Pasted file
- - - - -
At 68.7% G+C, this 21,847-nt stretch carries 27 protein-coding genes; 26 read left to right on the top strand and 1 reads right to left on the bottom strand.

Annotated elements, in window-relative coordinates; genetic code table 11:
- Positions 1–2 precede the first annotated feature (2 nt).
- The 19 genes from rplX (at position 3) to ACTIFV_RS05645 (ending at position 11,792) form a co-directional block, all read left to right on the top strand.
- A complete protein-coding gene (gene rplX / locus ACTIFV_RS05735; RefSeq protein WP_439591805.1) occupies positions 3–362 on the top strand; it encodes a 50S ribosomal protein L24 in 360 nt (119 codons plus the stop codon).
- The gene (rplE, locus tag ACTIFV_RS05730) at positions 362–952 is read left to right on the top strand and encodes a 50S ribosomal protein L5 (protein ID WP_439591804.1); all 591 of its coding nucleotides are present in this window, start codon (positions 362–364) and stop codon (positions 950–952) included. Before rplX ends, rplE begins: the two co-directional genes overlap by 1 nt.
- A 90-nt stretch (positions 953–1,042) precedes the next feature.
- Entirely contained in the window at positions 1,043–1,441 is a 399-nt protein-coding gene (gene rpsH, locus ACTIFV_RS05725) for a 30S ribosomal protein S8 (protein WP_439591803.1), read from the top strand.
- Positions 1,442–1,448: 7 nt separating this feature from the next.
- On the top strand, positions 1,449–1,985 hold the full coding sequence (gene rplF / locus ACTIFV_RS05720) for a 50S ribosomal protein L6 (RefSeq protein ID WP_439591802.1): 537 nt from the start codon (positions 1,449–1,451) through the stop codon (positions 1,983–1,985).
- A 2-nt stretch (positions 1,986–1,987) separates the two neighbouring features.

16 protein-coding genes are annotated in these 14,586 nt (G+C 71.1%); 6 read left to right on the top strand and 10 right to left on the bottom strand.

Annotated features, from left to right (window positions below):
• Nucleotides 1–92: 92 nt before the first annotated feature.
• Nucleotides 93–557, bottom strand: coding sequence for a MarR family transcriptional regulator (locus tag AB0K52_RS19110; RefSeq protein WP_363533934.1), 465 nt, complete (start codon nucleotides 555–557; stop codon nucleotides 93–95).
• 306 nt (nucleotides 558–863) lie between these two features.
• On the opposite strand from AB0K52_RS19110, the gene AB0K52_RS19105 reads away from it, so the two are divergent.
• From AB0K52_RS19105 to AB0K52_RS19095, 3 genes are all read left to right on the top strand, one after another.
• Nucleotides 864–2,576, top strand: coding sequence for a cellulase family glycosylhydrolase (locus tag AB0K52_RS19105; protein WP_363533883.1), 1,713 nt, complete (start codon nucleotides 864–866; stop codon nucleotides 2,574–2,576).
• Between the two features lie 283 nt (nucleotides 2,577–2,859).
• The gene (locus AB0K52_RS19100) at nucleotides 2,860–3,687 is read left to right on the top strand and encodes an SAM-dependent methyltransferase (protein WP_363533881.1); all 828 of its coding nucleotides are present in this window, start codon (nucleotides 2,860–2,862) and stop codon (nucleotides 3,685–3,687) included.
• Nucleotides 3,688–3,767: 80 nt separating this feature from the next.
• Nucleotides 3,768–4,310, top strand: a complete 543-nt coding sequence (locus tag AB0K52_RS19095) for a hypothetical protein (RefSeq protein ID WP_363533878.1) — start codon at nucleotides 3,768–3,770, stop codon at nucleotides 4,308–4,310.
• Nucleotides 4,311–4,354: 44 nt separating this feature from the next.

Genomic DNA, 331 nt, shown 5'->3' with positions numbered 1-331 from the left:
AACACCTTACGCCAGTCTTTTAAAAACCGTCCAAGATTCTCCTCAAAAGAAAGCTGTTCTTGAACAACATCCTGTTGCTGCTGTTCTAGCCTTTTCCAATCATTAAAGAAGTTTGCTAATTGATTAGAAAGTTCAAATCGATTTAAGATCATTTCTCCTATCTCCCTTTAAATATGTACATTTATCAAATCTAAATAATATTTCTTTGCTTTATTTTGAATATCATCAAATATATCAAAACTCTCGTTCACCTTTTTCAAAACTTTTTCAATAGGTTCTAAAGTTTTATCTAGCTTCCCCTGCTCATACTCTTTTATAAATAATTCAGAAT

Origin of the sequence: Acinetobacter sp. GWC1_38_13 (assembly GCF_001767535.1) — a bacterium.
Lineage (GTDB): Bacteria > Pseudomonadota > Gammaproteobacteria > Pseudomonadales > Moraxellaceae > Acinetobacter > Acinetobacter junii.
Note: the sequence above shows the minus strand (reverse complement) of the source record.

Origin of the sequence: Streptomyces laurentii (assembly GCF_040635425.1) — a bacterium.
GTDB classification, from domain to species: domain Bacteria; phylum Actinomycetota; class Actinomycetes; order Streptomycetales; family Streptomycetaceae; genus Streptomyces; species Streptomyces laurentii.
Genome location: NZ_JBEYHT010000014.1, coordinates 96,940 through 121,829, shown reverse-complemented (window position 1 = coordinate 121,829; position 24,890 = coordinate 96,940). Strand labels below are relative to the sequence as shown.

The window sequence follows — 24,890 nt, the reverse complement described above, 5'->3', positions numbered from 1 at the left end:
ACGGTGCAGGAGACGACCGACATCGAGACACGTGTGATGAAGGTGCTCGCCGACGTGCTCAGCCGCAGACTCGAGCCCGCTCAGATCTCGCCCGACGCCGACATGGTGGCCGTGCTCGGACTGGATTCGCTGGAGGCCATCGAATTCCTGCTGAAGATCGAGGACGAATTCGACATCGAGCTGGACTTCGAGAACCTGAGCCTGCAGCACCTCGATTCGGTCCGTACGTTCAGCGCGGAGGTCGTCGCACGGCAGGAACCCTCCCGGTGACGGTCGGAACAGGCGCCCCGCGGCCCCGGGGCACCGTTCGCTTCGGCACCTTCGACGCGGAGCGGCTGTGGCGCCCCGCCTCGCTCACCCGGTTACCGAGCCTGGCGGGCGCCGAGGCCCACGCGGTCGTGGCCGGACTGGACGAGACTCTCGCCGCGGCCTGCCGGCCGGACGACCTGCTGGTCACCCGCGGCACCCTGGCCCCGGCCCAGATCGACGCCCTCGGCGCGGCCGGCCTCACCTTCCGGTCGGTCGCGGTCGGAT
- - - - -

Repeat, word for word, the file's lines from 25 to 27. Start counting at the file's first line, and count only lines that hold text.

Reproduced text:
Genomic DNA, 331 nt, shown 5'->3' with positions numbered 1-331 from the left:
AACACCTTACGCCAGTCTTTTAAAAACCGTCCAAGATTCTCCTCAAAAGAAAGCTGTTCTTGAACAACATCCTGTTGCTGCTGTTCTAGCCTTTTCCAATCATTAAAGAAGTTTGCTAATTGATTAGAAAGTTCAAATCGATTTAAGATCATTTCTCCTATCTCCCTTTAAATATGTACATTTATCAAATCTAAATAATATTTCTTTGCTTTATTTTGAATATCATCAAATATATCAAAACTCTCGTTCACCTTTTTCAAAACTTTTTCAATAGGTTCTAAAGTTTTATCTAGCTTCCCCTGCTCATACTCTTTTATAAATAATTCAGAAT

Origin of the sequence: Acinetobacter sp. GWC1_38_13 (assembly GCF_001767535.1) — a bacterium.